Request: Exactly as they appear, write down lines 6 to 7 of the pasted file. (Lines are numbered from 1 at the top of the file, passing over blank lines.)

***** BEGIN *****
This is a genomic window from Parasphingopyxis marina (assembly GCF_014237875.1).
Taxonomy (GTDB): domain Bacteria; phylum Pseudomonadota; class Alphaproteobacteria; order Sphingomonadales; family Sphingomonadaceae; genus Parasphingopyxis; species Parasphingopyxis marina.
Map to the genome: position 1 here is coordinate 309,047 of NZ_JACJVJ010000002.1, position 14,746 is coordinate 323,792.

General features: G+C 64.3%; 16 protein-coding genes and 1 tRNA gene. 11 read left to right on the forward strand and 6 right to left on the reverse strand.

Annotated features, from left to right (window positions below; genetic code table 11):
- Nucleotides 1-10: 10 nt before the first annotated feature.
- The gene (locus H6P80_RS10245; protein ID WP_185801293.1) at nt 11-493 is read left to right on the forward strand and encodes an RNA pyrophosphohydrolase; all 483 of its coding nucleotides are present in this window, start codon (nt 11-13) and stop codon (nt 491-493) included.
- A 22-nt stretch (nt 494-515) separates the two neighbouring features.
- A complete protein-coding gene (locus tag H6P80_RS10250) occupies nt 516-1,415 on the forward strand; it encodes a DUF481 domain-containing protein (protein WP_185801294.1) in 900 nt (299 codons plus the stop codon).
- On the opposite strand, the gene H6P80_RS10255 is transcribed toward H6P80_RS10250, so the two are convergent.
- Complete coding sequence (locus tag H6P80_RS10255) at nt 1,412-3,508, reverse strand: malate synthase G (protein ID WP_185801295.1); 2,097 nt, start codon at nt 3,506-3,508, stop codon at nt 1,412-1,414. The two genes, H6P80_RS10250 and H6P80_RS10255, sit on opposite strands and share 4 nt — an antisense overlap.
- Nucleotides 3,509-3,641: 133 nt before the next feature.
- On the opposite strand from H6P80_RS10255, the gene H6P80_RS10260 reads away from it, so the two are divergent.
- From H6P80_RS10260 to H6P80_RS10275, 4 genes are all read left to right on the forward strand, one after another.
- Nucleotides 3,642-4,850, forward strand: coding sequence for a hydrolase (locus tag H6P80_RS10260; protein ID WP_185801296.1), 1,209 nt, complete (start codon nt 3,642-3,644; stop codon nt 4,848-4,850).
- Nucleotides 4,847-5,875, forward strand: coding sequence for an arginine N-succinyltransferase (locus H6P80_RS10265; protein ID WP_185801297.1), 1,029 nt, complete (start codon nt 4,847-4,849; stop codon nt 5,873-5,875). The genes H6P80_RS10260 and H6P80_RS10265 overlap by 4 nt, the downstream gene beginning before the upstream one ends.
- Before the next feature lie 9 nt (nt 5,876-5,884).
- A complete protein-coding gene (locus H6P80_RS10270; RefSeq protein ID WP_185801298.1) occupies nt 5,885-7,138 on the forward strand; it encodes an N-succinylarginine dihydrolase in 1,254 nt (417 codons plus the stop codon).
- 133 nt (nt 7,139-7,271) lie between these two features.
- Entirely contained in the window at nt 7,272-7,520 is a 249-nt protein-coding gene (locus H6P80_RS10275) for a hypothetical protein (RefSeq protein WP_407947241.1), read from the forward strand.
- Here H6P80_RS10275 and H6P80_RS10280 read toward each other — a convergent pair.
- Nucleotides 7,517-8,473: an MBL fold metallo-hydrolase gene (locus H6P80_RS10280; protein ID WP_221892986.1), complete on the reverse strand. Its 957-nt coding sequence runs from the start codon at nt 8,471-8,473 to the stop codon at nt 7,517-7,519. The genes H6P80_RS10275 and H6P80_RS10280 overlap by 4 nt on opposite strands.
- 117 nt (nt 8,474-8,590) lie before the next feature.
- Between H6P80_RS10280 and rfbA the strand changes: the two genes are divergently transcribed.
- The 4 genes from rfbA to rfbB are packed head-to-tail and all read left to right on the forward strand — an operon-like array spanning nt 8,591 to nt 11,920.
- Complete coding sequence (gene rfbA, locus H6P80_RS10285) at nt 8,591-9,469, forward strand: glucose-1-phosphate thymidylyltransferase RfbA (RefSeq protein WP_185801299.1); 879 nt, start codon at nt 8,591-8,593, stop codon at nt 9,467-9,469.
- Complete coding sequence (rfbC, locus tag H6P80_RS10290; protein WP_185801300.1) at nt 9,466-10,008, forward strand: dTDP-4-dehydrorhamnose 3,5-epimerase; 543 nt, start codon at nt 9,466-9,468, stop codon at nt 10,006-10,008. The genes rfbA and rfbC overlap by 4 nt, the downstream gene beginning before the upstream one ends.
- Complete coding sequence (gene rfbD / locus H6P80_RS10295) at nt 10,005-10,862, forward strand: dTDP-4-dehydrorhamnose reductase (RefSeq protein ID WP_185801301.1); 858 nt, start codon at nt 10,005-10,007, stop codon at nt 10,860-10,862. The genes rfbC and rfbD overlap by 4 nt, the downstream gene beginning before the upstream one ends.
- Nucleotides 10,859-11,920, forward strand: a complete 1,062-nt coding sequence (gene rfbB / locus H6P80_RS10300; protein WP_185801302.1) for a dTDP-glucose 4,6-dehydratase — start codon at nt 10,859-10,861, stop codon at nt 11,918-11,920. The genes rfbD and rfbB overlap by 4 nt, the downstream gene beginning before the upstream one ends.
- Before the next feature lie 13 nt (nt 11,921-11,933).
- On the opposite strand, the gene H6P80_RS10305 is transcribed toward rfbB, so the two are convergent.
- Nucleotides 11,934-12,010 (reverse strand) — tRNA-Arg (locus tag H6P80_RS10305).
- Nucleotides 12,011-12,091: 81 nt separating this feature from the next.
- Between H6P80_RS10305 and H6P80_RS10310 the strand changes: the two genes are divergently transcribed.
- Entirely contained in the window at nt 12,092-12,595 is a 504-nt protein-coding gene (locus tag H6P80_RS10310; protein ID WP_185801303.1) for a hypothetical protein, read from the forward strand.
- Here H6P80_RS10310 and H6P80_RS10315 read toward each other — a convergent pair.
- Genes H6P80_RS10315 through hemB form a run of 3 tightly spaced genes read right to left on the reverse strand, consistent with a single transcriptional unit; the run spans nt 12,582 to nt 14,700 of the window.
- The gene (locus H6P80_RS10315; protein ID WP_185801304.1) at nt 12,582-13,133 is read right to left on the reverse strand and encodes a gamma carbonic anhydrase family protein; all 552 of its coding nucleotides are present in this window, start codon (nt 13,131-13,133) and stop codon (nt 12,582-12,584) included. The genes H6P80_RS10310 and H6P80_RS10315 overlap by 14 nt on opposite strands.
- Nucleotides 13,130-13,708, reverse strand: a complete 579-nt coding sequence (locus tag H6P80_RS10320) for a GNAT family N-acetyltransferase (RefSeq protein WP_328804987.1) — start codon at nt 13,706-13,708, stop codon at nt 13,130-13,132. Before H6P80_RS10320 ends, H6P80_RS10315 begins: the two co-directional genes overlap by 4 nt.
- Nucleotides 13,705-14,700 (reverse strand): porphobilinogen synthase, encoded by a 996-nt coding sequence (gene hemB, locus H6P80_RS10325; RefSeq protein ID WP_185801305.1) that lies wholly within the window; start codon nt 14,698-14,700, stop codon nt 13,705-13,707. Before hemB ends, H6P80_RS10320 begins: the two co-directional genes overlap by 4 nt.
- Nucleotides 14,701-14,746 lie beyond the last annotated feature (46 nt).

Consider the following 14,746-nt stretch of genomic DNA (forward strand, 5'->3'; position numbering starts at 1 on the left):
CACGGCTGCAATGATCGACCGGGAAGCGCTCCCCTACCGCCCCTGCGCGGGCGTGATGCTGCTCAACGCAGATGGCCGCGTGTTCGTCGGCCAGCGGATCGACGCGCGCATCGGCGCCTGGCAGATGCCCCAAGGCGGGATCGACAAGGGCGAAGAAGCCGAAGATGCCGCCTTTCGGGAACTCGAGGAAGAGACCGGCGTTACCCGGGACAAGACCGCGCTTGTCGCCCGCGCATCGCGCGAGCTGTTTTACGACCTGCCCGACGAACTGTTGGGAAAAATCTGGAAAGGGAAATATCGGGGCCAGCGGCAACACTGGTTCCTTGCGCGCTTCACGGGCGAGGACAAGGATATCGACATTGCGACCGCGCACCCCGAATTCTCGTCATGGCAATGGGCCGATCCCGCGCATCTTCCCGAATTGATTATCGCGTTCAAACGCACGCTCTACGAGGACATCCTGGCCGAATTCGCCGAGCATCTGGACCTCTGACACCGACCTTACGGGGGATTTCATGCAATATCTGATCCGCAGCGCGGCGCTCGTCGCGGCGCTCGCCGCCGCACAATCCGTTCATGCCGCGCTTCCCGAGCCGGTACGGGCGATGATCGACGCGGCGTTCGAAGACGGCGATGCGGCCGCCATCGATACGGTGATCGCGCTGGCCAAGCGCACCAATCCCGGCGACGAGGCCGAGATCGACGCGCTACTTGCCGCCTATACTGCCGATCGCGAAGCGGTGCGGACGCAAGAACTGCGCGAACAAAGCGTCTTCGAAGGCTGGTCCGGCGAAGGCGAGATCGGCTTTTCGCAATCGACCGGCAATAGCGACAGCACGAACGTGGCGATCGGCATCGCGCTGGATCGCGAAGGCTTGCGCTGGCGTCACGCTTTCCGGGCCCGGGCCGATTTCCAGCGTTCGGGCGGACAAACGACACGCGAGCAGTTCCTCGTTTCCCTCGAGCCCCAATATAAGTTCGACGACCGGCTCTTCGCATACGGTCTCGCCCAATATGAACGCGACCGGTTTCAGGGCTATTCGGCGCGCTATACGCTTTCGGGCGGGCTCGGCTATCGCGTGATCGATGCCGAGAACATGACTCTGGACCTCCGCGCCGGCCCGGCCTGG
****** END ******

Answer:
- Nucleotides 1-10: 10 nt before the first annotated feature.
- The gene (locus H6P80_RS10245; protein ID WP_185801293.1) at nt 11-493 is read left to right on the forward strand and encodes an RNA pyrophosphohydrolase; all 483 of its coding nucleotides are present in this window, start codon (nt 11-13) and stop codon (nt 491-493) included.